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CAIRNGORM HIT BY ROW - Jane Peel, Chief Reporter
Tuesday November 28, 2017 - Email this article to a friend

A dispute has broken out between snowsports enthusiasts and the company that runs Cairngorm Mountain. Some plan a boycott this winter. NEW




Frustration has been growing among some locals who oppose the way the ski area near Aviemore is being run.

The latest row centres on webcams.

It has resulted in bitter recriminations with allegations that private property has been "unlawfully removed" and complaints that the operators of the ski are are "intent on destroying skiing at Cairngorm".

Winterhighland, which provides updates and weather information for Scotland's ski areas, claims its three webcams at Cairngorm were taken down without authorisation on Friday.

The cameras, at a ski club's members' hut,  provide a good view of conditions on the mountain's main ski run.

Winter Highland Facebook postWinter Highland Facebook post
















"We believe that shortly before 10.30am on Friday 24th November Cairngorm Mountain Ltd staff entered the private property of the Scottish Ski Club without the Club's permission and took our webcams out of service - fulfilling a threat made by the General Manager in a phone call on Thursday afternoon," Winterhighland says on its Facebook page.

"We will not be bullied by the General Manager of CML, nor will we waver in our belief that the future of CairnGorm Mountain would be substantially brighter in the hands of the community."

Winterhighland has since said that it has reported the incident to Police Scotland.

Director Alan Mackay told PlanetSKI that the cameras were not simply dismantled but taken away from the site by CML.

"CML have offered us no reason or justification for their actions," he said.

"We are extremely disappointed with CML's behaviour over this.

"The webcams were widely used beyond just paying ski and board customers of CML as they give a real time indication of conditions, weather and temperature in the Northern Corries of the Cairngorms. The adjoining Corries to the west of the snowsports area are nationally important for winter climbing, and the mountain and plateau are extensively used for ski touring as well."

The decision to remove the webcams prompted a furious reaction on social media.

Many who responded said they intended to boycott Cairngorm in favour of one of the four other Scottish ski areas.

FB commentsFacebook reaction




















A minority expressed an alternative view.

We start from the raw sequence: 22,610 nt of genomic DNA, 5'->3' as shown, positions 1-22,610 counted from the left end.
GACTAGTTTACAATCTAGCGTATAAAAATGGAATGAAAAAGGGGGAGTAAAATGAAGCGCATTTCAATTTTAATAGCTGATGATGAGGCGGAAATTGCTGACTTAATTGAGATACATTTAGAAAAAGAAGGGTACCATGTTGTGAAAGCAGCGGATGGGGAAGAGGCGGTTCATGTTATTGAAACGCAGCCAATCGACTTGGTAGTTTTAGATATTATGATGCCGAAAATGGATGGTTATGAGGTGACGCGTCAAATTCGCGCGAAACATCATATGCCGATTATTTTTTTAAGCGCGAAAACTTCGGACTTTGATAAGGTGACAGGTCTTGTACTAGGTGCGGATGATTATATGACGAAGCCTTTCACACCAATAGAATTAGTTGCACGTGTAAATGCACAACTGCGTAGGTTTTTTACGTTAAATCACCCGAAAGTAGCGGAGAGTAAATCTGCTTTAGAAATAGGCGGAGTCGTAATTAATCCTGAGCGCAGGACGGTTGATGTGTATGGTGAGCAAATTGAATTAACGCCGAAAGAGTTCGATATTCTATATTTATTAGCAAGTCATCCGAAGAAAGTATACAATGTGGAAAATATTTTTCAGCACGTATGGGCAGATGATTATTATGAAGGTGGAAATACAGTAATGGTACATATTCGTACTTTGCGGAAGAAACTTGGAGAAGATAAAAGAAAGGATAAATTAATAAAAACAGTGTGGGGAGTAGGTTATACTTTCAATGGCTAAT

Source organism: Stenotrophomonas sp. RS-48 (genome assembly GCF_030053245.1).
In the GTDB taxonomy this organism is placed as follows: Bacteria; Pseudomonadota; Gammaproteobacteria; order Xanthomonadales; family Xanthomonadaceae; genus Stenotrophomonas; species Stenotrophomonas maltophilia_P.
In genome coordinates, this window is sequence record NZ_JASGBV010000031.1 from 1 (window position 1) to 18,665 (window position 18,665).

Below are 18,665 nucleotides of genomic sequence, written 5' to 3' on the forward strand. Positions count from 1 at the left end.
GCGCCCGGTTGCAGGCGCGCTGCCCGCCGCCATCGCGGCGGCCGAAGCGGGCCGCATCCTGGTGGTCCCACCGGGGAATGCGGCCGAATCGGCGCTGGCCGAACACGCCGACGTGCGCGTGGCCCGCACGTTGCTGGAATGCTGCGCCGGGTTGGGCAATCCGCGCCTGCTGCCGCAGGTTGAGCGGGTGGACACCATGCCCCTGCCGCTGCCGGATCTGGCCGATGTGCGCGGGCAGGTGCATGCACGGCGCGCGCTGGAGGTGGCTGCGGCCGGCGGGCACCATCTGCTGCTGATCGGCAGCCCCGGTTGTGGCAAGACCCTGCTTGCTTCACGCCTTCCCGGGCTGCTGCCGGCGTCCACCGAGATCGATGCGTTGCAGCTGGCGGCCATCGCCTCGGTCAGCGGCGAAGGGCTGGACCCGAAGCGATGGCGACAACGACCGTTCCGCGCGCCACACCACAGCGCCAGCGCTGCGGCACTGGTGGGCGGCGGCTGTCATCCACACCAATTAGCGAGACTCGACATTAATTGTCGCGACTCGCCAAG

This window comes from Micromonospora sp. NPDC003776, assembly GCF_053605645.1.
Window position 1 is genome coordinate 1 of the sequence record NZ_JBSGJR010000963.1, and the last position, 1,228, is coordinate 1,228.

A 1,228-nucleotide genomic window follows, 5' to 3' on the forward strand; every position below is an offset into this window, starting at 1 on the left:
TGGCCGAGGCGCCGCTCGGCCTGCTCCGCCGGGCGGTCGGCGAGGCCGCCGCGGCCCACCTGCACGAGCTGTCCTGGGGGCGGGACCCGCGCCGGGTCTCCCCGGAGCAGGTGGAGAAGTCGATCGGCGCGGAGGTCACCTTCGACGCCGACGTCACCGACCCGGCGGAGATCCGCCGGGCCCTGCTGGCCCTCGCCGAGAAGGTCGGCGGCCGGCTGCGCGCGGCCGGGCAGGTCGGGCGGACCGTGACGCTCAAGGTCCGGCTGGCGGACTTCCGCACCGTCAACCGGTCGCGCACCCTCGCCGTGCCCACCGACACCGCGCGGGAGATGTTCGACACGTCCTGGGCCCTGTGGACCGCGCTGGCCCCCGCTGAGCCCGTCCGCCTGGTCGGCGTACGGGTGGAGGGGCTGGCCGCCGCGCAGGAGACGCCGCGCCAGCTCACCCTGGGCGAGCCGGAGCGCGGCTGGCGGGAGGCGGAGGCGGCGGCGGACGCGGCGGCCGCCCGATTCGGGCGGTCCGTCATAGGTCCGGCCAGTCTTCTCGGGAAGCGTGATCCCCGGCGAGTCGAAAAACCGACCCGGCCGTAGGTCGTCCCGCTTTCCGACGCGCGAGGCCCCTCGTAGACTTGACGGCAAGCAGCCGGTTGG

"If you don't like Cairngorm, then simply don't go there.  I've had some great days up the Cairngorm and will continue to go if it suits me," said one comment.

"Whilst I sympathise with your plight you have spent the last few years slagging off Cairngorm pretty incessantly," said another. "Things are as they are and Cairngorms would probably love to get you off their patch and stop giving them bad publicity.  You'd all be better off trying to work together rather than trying to restore former glories!"


Cairngorm Mountain Ltd is part of Natural Retreats (NR) which is three years into a 25-year lease to run Cairngorm granted by the Scottish Government agency, Highlands and Islands Enterprise (HIE).

On Monday, it put out this statement on its own Facebook page:

CML FB statementCairngorm Mountain Ltd Facebook statement













Winterhighland quickly retaliated.

"This statement from CairnGorm Mountain Ltd is not factual," it said.

"CML did not remove the webcams from the exterior of the SSC Hut, as the webcams were internal looking out windows of the hut and could only be removed by entry to the hut".

Ken Carruthers, vice president of the Scottish Ski Club told PlanetSKI that the club had been aware that CML wanted to remove the webcams as a result of a dispute between the company and Winterhighland.

He said the Club had wanted the cameras to remain as a valuable resource and wrote to CML asking if they could reach an understanding with Winterhighland to retain them.

Mr Carruthers said the Club had no axe to grind with either party and was "piggy in the middle" of the row.

He confirmed that the webcams had been dismantled without the Club's knowledge and without any member present.

He said CML has its own key to the hut for emergency access.

















One regular at Cairngorm described the row as childish, "a little bit handbags at dawn".

But what it clearly illustrates is that there is a huge gulf between the business charged with running operations on the mountain and many of those who use its services.

PlanetSKI asked Cairngorm Mountain Ltd for their response to the row and they gave us this statement on Tuesday afternoon:

Our team are working hard to install a new camera at the Scottish Ski Club hut at CairnGorm Mountain. The new camera was installed inside the building yesterday with the permission of the Scottish Ski Club, however we are experiencing delays with publishing the live feed. We expect this technical issue to be resolved imminently.
The new camera will be called The White Lady Piste, and will be visible alongside all of our Webcams on and our App.

This camera is a planned replacement for the previous one and we do apologise that this was not up and running straight away. We know that this camera location is used a lot by snowsports enthusiasts to plan their trip in advance and get live and accurate information about conditions at the resort. We would also like to take the opportunity to correct some misinformation we posted on our facebook page yesterday. The camera was located inside the hut and not on the exterior, this was an error on our part, and not intended to mislead anybody.

See here for the main PlanetSKI news page with all the latest stories from the mountains.

For the Spirit of the Mountains - PlanetSKI: No1 for ski news

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